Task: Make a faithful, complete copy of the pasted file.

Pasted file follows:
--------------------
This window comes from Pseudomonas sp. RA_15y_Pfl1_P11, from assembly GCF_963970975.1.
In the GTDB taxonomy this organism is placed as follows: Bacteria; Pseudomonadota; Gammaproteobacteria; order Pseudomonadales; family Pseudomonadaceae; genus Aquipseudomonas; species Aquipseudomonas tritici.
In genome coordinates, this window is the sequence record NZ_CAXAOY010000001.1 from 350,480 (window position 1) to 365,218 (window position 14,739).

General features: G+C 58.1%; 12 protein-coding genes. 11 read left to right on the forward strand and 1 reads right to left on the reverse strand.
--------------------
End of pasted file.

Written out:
This window comes from Pseudomonas sp. RA_15y_Pfl1_P11, from assembly GCF_963970975.1.
In the GTDB taxonomy this organism is placed as follows: Bacteria; Pseudomonadota; Gammaproteobacteria; order Pseudomonadales; family Pseudomonadaceae; genus Aquipseudomonas; species Aquipseudomonas tritici.
In genome coordinates, this window is the sequence record NZ_CAXAOY010000001.1 from 350,480 (window position 1) to 365,218 (window position 14,739).

General features: G+C 58.1%; 12 protein-coding genes. 11 read left to right on the forward strand and 1 reads right to left on the reverse strand.